I feel like I should apologize in advance for this (extremely long) blog post because my experiences with anxiety are limited. I mean no disrespect to people who truly struggle with crippling anxiety on a day to day basis. I’m fully aware I’m a tourist (an involuntary one) in Anxiety-Land. I visit the place from time to time, and I don’t pretend to know it as well as the locals. The truth is, I’ve been blessed with a life of privilege and beauty and love. I try to be worthy of it. Sometimes I mess up, and there are many things I’m not proud of. But for the most part, I think I’m doing pretty ok.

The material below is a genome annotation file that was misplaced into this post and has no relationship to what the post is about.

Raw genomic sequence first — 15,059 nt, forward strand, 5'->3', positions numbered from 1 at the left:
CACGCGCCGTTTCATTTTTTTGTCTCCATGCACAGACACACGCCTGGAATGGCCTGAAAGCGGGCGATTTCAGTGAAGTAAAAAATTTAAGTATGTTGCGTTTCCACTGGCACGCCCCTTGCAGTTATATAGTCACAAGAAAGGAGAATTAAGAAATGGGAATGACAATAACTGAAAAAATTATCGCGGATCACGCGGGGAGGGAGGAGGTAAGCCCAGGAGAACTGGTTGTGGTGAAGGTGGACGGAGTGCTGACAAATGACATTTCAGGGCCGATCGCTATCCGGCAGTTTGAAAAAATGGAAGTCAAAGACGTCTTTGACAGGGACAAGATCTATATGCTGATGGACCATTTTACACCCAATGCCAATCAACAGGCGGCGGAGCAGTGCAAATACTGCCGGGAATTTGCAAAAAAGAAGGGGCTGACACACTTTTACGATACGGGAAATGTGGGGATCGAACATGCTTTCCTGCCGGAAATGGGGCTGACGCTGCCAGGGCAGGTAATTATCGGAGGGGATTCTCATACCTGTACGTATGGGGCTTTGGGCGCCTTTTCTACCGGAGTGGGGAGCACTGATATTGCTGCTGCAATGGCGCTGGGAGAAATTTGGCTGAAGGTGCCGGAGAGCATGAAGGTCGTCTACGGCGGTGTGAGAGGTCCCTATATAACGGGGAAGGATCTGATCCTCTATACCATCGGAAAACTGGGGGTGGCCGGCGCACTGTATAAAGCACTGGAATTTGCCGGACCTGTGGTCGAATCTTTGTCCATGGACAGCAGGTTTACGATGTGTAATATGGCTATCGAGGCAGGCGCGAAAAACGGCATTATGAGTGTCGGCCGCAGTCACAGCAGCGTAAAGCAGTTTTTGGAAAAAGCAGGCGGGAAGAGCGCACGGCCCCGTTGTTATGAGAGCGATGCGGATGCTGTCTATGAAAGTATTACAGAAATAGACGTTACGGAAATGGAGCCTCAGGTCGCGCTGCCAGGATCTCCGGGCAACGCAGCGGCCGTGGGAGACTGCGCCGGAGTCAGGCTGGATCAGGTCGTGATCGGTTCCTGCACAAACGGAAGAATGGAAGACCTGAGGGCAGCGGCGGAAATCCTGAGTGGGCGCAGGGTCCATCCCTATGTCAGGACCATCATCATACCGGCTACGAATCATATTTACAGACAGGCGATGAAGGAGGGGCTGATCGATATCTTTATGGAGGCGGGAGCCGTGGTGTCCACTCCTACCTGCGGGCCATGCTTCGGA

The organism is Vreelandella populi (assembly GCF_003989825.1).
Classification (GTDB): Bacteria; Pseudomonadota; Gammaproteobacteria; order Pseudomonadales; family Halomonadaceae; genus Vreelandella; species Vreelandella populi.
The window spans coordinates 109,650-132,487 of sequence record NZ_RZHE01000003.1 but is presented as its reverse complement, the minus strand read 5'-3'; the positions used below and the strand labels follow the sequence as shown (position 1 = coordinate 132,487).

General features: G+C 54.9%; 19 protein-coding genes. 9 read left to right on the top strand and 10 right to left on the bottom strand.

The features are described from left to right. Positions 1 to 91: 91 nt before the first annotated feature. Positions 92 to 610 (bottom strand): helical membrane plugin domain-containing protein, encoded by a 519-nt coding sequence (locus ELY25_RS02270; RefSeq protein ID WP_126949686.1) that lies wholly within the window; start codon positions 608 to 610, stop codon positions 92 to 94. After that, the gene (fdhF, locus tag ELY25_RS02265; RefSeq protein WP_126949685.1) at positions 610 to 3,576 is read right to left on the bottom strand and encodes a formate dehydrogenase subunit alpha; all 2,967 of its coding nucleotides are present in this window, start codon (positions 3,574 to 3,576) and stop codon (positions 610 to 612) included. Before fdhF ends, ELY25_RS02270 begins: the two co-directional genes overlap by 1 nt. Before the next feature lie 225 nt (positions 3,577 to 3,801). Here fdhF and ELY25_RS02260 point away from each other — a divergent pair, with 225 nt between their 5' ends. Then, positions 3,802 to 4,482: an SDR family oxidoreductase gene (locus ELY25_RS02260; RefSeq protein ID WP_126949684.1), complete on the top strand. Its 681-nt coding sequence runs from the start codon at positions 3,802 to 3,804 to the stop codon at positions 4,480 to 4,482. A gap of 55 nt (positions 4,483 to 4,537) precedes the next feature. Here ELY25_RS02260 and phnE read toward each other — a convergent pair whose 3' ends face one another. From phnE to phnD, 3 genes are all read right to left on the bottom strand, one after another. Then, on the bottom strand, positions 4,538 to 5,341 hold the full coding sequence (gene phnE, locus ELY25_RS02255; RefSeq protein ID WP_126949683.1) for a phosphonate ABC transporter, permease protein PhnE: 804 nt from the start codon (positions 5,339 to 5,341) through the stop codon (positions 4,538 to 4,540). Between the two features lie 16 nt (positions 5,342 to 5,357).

But I have tafil moments. I’ve written about tafil before. I was joking when I wrote that, but I did end up getting some anxiety meds from my aunt last Christmas (“You know we’re a bit special, and we need all the help we can get”). And despite the blithe blog post, I don’t use them lightly or for recreation. If you’ve ever had a panic attack, I don’t really need to explain anything. If you haven’t, I’m not that good a writer that I can convey what it’s like. Basically, it’s fucking terrifying, because you feel completely out of control. You know all those movies about demonic possession- “The Exorcist” and the like? That’s basically it. Only it’s not your body doing a creepy spider walk down the stairs and peeing on carpets in the middle of a party. It’s your brain, just out of control, acting in a way you don’t want it to while you watch helplessly. When I was younger, I didn’t even understand what was happening. I would ride the anxiety and believe the things I was feeling and thinking were real, with some very negative consequences in my life and the lives of others. I’ve come to recognize anxiety for what it is, I am aware of what triggers it, I notice when it starts happening and when I start to spiral. But the self-awareness has only made things worse, because I’m still unable to snap myself out of a panic attack. Hell, I’ve written down contingency plans and written down advice for myself for if I start to panic. Knowing I’m having a panic attack has made the panic more severe, because the helplessness and frustration of not being able to stop it just heightens the feeling that you’re weak and out of control. You can’t breathe and you think you’re going to die. It’s scary and exhausting. Luckily this kind of thing happens to me very, very rarely. So rarely, that it’s easy to forget about it afterwards.